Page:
Cortical superficial siderosis describes haemosiderin deposition in the superficial layers of the cerebral cortex (figure 5), and may follow repeated episodes of bleeding in the subarachnoid space.154 On T2*-GRE MRI sequences, cortical superficial siderosis shows a characteristic ‘gyriform’ pattern of hypointense signal (figure 5E,F).154 Linn et al have recently detected cortical superficial siderosis in 47.4% (n=38) of patients with a clinical diagnosis of CAA compared with no controls (mean age 54 years), suggesting that it might be helpful for the clinical diagnosis of CAA (see below).159 Compared with the well known syndrome of CNS superficial siderosis, which typically affects the brainstem and posterior fossa (associated with cerebellar and brainstem signs), CAA related siderosis has a predilection for the cerebral convexity160 and may be associated with transient neurological manifestations.132

Silent acute ischaemic lesions on diffusion weighted imaging

Neuropathological evidence of asymptomatic ischaemic infarction is an established finding in the brains of patients with advanced CAA.8 67–69 Recent studies using magnetic resonance diffusion weighted imaging—which is extremely sensitive to even small areas of acute ischaemia—have shed light on the dynamics of this phenomenon in vivo (figure 4H). A case report13 and a recent case control study12 found a high prevalence of diffusion weighted imaging positive lesions in patients with advanced CAA. These lesions were associated with CMB burden, suggesting shared pathophysiological pathways.161 Gregoire et al recently established that acute, subclinical ischaemic brain lesions are frequent after recent acute ICH, and are three times more common in CAA related ICH than other spontaneous bleeds35; the lesions were associated with the severity of leukoaraiosis and lobar CMBs, suggesting that they were due to a CAA related occlusive arteriopathy.35 These data suggest a dynamic interplay between the haemorrhagic (‘microbleeding’) and ischaemic (‘microinfarction’) components in CAA161 although the therapeutic implications and prognostic significance of these findings require further study.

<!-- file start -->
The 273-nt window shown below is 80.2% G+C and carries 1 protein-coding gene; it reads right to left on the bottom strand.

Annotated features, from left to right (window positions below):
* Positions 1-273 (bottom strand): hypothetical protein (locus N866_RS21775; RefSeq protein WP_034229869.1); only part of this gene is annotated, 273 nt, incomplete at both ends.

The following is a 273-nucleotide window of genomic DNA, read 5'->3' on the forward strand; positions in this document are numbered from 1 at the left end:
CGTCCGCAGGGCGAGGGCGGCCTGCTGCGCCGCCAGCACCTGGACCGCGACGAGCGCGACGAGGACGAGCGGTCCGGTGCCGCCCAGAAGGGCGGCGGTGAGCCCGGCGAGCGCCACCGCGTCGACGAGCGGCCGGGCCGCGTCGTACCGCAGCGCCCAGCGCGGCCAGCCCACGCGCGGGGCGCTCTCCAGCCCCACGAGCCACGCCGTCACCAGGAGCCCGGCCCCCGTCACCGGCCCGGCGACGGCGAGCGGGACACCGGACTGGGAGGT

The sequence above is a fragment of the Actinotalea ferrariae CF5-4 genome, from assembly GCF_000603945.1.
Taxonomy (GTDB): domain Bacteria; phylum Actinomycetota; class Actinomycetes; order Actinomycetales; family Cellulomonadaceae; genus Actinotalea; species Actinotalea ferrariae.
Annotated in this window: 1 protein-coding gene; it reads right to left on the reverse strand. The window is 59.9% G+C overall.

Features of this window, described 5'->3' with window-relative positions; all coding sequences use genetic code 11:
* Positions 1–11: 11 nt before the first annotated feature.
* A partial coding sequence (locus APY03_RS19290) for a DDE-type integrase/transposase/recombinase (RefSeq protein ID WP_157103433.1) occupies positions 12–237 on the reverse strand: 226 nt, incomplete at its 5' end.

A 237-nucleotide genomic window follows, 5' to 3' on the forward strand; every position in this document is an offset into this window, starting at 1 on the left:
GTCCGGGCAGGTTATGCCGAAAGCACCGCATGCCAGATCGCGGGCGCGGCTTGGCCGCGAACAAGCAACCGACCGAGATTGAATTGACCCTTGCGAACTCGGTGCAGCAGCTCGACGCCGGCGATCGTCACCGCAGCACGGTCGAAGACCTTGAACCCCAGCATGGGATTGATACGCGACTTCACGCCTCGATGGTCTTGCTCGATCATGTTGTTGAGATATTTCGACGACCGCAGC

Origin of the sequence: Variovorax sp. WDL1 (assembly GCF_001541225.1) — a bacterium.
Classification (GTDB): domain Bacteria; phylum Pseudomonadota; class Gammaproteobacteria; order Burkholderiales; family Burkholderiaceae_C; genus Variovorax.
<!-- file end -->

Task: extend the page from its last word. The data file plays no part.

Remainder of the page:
Molecular imaging of vascular amyloid in vivo

MRI indirectly detects the consequences of CAA (eg, CMBs, cSAH and siderosis) rather than vascular amyloid itself. Consequently, a large proportion of ‘silent’ CAA may be as yet undetectable. Positron emission tomography methods allow the in vivo imaging of amyloid in the brain, using several radioligands, of which the most widely studied is 11C PiB.162 Ly et al demonstrated that CAA subjects had increased global PiB uptake relative to a healthy elderly control group, and found an occipital predominance of PiB retention in CAA compared with AD.16 PiB positron emission tomography might therefore ultimately detect CAA in vivo, even before it causes symptomatic ICH or the known radiological sequelae, including CMBs.14 15 141 163